The book is divided into 28 short daily meditations that provide thoughts on a particular theme inspired by that day’s readings from the Bible. The commentary is then followed by a relevant prayer that invites God to manifest those truths explored in the text. Thoughtful and effective in their simplicity, the daily sections are short enough to be easily managed in this ironically busy time of year. And although each day functions as a separate thought, the one day prepares us for the next just as each note in a symphony flows gracefully to the following one. On the last day of each week Okoro includes an invitation to reflect on the themes presented and to complete personal responses, what she calls “prayerful challenges,” which are helpful if one is using the book as a personal devotional. The back of the book provides a guide for small group leaders to help create a reverent and safe place in which people can reflect and share, and provides a structure to facilitate discussion of the text. Silence is a versatile work, easily adapted to the needs of the individual or the group. And what a gift this book would be to that committed group who pledge to spend an evening each week in reflection and in fellowship, faces lit by the warm glow of the Advent candles.
There is an unexpected and delightful emphasis on the fellowship between believers in Okoro’s Advent devotional. The idea of fellowship is often absent from our thoughts of Advent, the season of expectant waiting, of reflection on sobering truths, of reverence and stillness. But Okoro reminds us through her Bible selections and exposition that we are people in relationship. If we are experiencing doubt in God and His promised outcomes, often the best response is to share our struggles with others in the faithful community. “Advent,” Okoro reminds us, “is a fitting time to remember that we are all members of the body of Christ. Individual efforts do not sustain faith.” When we face a time of despair and emptiness, we should find encouragement in the intercession of a “believing community [that] shoulders hope when circumstances seem hopeless.”
When our patience wears thin during a time of waiting on God’s promises, simply waiting with others can make all the difference. Okoro calls our attention to a beautiful example of this in the friendship between Elizabeth and Mary. After Mary is visited by the Angel and learns of her imminent pregnancy, she goes to stay with her cousin Elizabeth, also miraculously pregnant in her old age. What might these two women have talked about during their three months together? What comfort did they draw from one another? With great insight, Okoro comments, “We should not be surprised at the divine consideration in having this young girl and this old woman wait together for the fulfillment of God’s respective words to them. God exists within a holy community, the Trinity. God’s self is a thriving community, and God created us to flourish in our interconnectedness and mutual support of one another.” Our relationships with others are often God’s way of being present with us. Of the many names given to Jesus, I find the most beautiful to be “Emmanuel,” which means “Christ with us.” The name reflects God’s promise to never leave us, to always be present. And sometimes, this promise is fulfilled in the people that God sends to be with us in our times of celebration and our times of sadness.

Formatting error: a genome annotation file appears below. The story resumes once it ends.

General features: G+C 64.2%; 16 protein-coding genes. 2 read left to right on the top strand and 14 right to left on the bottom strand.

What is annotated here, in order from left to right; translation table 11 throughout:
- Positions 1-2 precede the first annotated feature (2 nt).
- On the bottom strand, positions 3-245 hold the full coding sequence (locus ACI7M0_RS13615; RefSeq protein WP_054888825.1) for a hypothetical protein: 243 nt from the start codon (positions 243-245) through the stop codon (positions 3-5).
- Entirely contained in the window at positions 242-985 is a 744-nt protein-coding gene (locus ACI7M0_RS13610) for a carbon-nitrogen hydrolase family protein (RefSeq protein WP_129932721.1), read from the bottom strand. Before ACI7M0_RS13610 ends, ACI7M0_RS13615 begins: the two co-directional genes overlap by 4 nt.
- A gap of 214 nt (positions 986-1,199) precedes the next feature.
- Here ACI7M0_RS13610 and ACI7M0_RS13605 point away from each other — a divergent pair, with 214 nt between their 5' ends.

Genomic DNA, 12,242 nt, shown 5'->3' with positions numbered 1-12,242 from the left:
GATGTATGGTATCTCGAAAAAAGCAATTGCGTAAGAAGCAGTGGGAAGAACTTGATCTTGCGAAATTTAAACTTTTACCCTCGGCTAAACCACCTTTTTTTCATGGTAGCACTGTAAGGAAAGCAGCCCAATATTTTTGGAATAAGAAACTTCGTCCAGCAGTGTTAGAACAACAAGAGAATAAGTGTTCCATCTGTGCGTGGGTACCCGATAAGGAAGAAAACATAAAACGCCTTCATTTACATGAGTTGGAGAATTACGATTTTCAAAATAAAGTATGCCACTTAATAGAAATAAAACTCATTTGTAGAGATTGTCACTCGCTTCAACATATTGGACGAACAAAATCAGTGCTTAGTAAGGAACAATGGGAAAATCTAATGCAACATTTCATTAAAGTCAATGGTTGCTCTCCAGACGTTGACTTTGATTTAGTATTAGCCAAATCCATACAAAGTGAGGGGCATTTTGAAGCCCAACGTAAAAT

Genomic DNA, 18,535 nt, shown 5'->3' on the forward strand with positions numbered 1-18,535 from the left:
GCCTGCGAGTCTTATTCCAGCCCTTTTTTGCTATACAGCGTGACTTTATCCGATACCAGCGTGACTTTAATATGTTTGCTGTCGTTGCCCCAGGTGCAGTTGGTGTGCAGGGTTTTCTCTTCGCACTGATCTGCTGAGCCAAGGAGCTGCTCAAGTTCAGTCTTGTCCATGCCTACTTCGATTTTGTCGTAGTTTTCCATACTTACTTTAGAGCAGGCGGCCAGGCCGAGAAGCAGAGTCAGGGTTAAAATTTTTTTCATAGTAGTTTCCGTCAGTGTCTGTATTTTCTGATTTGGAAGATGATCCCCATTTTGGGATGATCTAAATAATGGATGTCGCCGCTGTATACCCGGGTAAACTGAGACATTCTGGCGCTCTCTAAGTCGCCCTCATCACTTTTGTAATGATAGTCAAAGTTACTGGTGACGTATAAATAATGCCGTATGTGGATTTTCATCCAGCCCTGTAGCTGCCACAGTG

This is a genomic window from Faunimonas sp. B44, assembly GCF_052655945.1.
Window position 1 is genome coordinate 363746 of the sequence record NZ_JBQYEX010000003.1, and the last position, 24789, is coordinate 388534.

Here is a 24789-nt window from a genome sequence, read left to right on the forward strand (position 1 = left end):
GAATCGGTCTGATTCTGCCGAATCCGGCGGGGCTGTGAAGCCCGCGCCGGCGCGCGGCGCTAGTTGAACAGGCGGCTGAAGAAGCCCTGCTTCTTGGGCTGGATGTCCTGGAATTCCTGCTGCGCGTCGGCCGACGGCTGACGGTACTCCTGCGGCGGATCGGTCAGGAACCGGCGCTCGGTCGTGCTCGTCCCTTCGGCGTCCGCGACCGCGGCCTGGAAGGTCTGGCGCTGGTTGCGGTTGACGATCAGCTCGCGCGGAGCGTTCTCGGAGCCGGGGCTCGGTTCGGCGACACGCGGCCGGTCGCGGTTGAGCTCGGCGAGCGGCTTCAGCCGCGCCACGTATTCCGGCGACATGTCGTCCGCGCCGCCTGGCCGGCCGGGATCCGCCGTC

Enuma Okoro reminds us, along with many wise reflections, that “Advent seems as much a time to dwell in holy friendship as a time to wait on God.” As we reverently begin a new Advent season and enter a posture of waiting and reflectiveness, let us be guided by this humble devotional and its vision of thriving Christian fellowship.